Below are some samples of sound recordings from our vast collection.
Mr. McNaught was recorded in 1987 at his home near Auldgirth in Dunscore Parish. He was known as a joiner, but he much preferred trapping moles. In his youth he had also trapped rabbits. His knowledge of the natural world and the effect of farming practices on wildlife drew on his experiences in the Dumfriesshire countryside .
He talks about the necessity of trapping moles, the use of their skins, and the leck of the Blackcock on the moors. His narrative is anecdotal about, local people, farms and gives us an insight into his indigenous knowledge in these recordings. This is the first clip of this series on rural vermin control.
Jimmy Routledge or Papa as he was affectionately known, was a craftsman in sandstone. He was a weel kent figure in the streets of Thornhill, Dumfriesshire , a character rarely encountered now!
Alyne made a radio programme about his working life and poetry in 1984 for BBC Radio Scotland called the Quarryman Poet.
Hamish Henderson Galloway
Hamish Henderson is regarded as being responsible for the Folk Revival in the 1950’s,particularly through his work as a song collector and the planning of the Edinburgh People’s Festival Ceilidh of 1951. This was the first time that Traditional folk song was performed on a public stage and in that decade he co founded The School of Scottish Studies with Calum McLean in 1955, and went onto teach and inspire students until his retirement in 1987. Hamish spent 4 days in Galloway in the 1960’s and this conversation with Alyne Jones shares a part of the knowledge and love they both shared for collecting the songs and stories of the people. This work continues as the importance of Cultural Heritage is seen to be a vital part of understanding our Environment of Land and Sea.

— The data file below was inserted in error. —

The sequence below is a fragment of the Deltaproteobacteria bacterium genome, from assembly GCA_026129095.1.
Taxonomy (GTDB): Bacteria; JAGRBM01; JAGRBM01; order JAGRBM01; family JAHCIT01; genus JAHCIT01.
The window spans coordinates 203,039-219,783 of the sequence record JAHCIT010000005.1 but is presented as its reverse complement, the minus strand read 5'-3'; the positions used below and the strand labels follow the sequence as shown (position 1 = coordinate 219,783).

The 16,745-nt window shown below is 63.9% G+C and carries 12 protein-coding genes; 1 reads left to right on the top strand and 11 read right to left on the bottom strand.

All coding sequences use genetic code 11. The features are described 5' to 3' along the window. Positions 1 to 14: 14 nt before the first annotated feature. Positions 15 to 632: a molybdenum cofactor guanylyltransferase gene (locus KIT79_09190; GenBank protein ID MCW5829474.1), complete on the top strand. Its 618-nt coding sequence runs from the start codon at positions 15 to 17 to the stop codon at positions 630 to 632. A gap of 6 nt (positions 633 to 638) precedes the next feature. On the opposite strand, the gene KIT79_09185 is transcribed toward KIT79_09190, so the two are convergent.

Ploughing Horses Galloway
Jake ploughing with his two Percherons, Norseman and Turpin, on a cold October morning in Galloway.
Jim Lochrie Racing Pigeons Galloway
Jim Lochrie has a lifelong knowledge of Racing pigeons and the Customs and cultural Traditions of the Tinkler Gypsies of Galloway.
In the 1960’s he was employed as a woodcutter and using the two man handsaw and experienced the felling of many of the ancient Oak woods in Wigtownshire.
Dog and Gun
Jock was born in Cottage Row,Moniaive.One of the essential country jobs is vermin control, a necessity when keeping livestock and poultry.Jock helped many a besieged cottager with his dog and gun and often supplied the cooking pot with a tasty soup or stew. Jock was an Orra man of his time: herding sheep; killing rabbits; bracken cutting; farm work; and until the beginning of the Second World War,he cut the fairways on the Moniaive Golf Course.
Galloway Shepherd from the Clints of Dromore
Billy and Annie Johnston lived and worked as a shepherding family for many years below the Clints of Dromore, on the farm near to the Gatehouse Station Viaduct. The Railway Viaduct spans the Fleet river and was about midway on the now sadly defunct ‘Paddy Line’, one of the most magnificent and scenic routes in the whole country linking South West Scotland to the Ireland, via the ferry port of Stranraer.
Fishing in the Solway
The Moniaive Artist
Tam herds sheep in Upper Nthsdale, and lives on the outskirts of the Historic Burgh of Sanquhar. He’s been a shepherd all his life and was taught to knit within his family, and at school knitted fancy stocking tops for his own socks.
Shepherd Climts of Dromore
50 Acre Farm
Jock lived in Garlieston and had been a roadman most of his life . He travelled all over Dumfries and Galloway in his covered wagon and here he describes several scrapes he got into on the highways and byways. Many Historical references here which is typical of many of the Galloway people.
Sledge to Hospital